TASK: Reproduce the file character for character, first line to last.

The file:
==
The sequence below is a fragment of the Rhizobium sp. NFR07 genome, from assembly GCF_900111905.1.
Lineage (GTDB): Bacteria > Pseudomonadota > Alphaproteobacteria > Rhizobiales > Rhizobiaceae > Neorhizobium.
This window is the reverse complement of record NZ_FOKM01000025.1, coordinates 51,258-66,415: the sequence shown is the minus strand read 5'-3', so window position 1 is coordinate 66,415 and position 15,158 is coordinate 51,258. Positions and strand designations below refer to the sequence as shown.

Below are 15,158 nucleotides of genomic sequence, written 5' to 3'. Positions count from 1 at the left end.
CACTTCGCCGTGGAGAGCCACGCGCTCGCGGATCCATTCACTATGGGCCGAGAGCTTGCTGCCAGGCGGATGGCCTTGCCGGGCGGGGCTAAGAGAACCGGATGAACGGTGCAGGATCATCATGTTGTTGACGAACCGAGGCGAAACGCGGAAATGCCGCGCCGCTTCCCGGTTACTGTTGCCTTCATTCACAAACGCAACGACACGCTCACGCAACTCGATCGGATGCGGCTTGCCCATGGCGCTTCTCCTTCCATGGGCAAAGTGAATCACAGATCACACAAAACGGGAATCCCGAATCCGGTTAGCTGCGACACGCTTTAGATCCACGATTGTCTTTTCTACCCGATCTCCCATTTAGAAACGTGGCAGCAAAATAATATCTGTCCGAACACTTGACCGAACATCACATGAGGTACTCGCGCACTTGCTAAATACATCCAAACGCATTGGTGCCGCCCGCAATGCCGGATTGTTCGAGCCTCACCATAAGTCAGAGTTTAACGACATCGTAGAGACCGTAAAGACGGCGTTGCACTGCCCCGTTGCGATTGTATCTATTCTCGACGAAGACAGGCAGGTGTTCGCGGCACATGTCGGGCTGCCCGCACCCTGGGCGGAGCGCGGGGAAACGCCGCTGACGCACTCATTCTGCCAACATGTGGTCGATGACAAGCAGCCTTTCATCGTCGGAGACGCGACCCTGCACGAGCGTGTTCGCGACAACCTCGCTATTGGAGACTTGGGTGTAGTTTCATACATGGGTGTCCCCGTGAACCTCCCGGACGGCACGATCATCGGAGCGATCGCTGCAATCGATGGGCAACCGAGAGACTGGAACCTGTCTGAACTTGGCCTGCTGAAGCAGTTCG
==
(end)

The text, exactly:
The sequence below is a fragment of the Rhizobium sp. NFR07 genome, from assembly GCF_900111905.1.
Lineage (GTDB): Bacteria > Pseudomonadota > Alphaproteobacteria > Rhizobiales > Rhizobiaceae > Neorhizobium.
This window is the reverse complement of record NZ_FOKM01000025.1, coordinates 51,258-66,415: the sequence shown is the minus strand read 5'-3', so window position 1 is coordinate 66,415 and position 15,158 is coordinate 51,258. Positions and strand designations below refer to the sequence as shown.

Below are 15,158 nucleotides of genomic sequence, written 5' to 3'. Positions count from 1 at the left end.
CACTTCGCCGTGGAGAGCCACGCGCTCGCGGATCCATTCACTATGGGCCGAGAGCTTGCTGCCAGGCGGATGGCCTTGCCGGGCGGGGCTAAGAGAACCGGATGAACGGTGCAGGATCATCATGTTGTTGACGAACCGAGGCGAAACGCGGAAATGCCGCGCCGCTTCCCGGTTACTGTTGCCTTCATTCACAAACGCAACGACACGCTCACGCAACTCGATCGGATGCGGCTTGCCCATGGCGCTTCTCCTTCCATGGGCAAAGTGAATCACAGATCACACAAAACGGGAATCCCGAATCCGGTTAGCTGCGACACGCTTTAGATCCACGATTGTCTTTTCTACCCGATCTCCCATTTAGAAACGTGGCAGCAAAATAATATCTGTCCGAACACTTGACCGAACATCACATGAGGTACTCGCGCACTTGCTAAATACATCCAAACGCATTGGTGCCGCCCGCAATGCCGGATTGTTCGAGCCTCACCATAAGTCAGAGTTTAACGACATCGTAGAGACCGTAAAGACGGCGTTGCACTGCCCCGTTGCGATTGTATCTATTCTCGACGAAGACAGGCAGGTGTTCGCGGCACATGTCGGGCTGCCCGCACCCTGGGCGGAGCGCGGGGAAACGCCGCTGACGCACTCATTCTGCCAACATGTGGTCGATGACAAGCAGCCTTTCATCGTCGGAGACGCGACCCTGCACGAGCGTGTTCGCGACAACCTCGCTATTGGAGACTTGGGTGTAGTTTCATACATGGGTGTCCCCGTGAACCTCCCGGACGGCACGATCATCGGAGCGATCGCTGCAATCGATGGGCAACCGAGAGACTGGAACCTGTCTGAACTTGGCCTGCTGAAGCAGTTCG